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Morrissey at Red Rocks Amphitheater (Morrison, CO) – July 16, 2015

In Morrissey’s world, the “c-word” isn’t the word you thought of just now. I should know, having encountered a Morrissey devotee while waiting in line. I said something to the effect of how pleased I was that the tour was running smoothly and that this show had not been cancelled.

“Oh, god,” she responded, “I don’t like to even use the c-word.”

And can you blame her? Morrissey’s tours are an unending will-he-or-won’t-he drama; the constant speculation makes him live music’s version of the Preakness Stakes. It’s a shame we associate “Morrissey live” to “cancel” given what a magnetic performer he is. Drama aside, Morrissey puts on a majestic show.

Armed with a large projection screen and an enormous gong, Moz and his band took the stage at a temporarily meat-free Red Rocks Amphitheater following a series of video clips featuring the New York Dolls, Anne Sexton and Charles Aznavour. He opened with “Suedehead” and “Alma Matters”, pausing afterwards to say, “We are, of course, thrilled to be in Morrison.” Next came “Ganglord”, timely as ever (“Ganglord, the police are grinding me into the ground”) and rendered extra harrowing by footage of police brutality playing behind him.

Inside the crowd, the atmosphere was downright religious. The audience pressed close, lobbing flowers (and, in a few cases, themselves) over the barrier and onto the stage. People sung and danced along, never allowing a gap between to songs to pass without someone yelling “I love you, Morrissey!” Moz fed off the response, flinging his microphone cord around and embracing his role as saint, savior and populist poet with winking grace and wit.

MOZ GB REAL

Said classic northern wit was on full blast. “Wherever you go, no matter how fast you run – God knows I’ve been running fast for many years – but wherever you go, always behind you is the filthy, disgusting past,” he mused prior to the Smiths’ “Stop Me If You’ve Heard This One Before”. He poked fun at “Coloradah” and the scent of a certain “vegetate” in the thin air, a good-natured gesture towards “this area [of] my youth.”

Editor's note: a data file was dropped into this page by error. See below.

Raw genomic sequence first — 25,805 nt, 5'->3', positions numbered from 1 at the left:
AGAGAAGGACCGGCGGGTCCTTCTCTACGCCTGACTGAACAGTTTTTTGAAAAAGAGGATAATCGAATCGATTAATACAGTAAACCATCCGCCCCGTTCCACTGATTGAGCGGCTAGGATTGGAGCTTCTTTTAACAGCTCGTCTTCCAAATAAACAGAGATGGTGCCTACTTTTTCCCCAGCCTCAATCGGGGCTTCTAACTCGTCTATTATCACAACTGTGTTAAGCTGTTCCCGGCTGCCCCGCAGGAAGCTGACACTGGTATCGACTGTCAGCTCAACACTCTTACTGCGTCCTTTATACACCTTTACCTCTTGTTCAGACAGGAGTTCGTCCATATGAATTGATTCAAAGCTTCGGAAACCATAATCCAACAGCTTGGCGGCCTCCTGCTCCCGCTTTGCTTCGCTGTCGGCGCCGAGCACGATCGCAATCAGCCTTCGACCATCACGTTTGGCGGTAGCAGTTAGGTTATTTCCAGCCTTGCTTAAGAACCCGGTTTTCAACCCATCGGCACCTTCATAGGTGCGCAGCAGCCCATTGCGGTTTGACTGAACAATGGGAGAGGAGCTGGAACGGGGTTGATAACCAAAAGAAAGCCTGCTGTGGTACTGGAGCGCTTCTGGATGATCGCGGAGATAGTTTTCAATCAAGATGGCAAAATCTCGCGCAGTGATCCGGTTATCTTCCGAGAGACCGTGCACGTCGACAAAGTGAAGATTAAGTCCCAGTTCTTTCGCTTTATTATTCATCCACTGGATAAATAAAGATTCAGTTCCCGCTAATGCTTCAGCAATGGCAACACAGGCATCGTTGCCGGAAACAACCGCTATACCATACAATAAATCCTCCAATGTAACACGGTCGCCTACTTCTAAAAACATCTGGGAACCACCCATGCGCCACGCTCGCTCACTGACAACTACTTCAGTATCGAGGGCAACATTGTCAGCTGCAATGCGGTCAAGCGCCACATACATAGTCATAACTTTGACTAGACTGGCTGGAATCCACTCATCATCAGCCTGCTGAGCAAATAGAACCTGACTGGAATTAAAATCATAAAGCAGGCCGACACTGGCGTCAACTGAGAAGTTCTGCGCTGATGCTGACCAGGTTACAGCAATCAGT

He closed his regular eighteen-song set with the tender “Now My Heart Is Full”, a necessary mood swing after “Meat Is Murder” and its accompanying video footage of slaughterhouses. Within minutes he returned to the stage and launched into “Every Day Is Like Sunday”, holding hands with audience members as he sang. The encore hit critical mass during “The Queen Is Dead”, Morrissey tearing his shirt off and tossing it into the crowd with theatrical flair before strutting off stage.

Reader beware: if you intend to remain skeptical of Morrissey, don’t go to a gig. It’s impossible to be anything other than a zealot with such a brilliant performer for a saint.

Setlist
Suedehead
Alma Matters
Ganglord
Speedway
World Peace Is None of Your Business
Kiss Me a Lot
First of the Gang to Die
Stop Me If You Think You’ve Heard This One Before (The Smiths)
I’m Throwing My Arms Around Paris
Istanbul
Staircase at the University
The Bullfighter Dies
Yes, I Am Blind
I Will See You in Far-Off Places
The World Is Full Of Crashing Bores
What She Said (The Smiths)
Meat Is Murder (The Smiths)
Now My Heart Is Full

Everyday Is Like Sunday
The Queen Is Dead (The Smiths)

About the author:
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Elle is a writer and art student based in San Francisco. Follow her on Twitter: @ellecoxon

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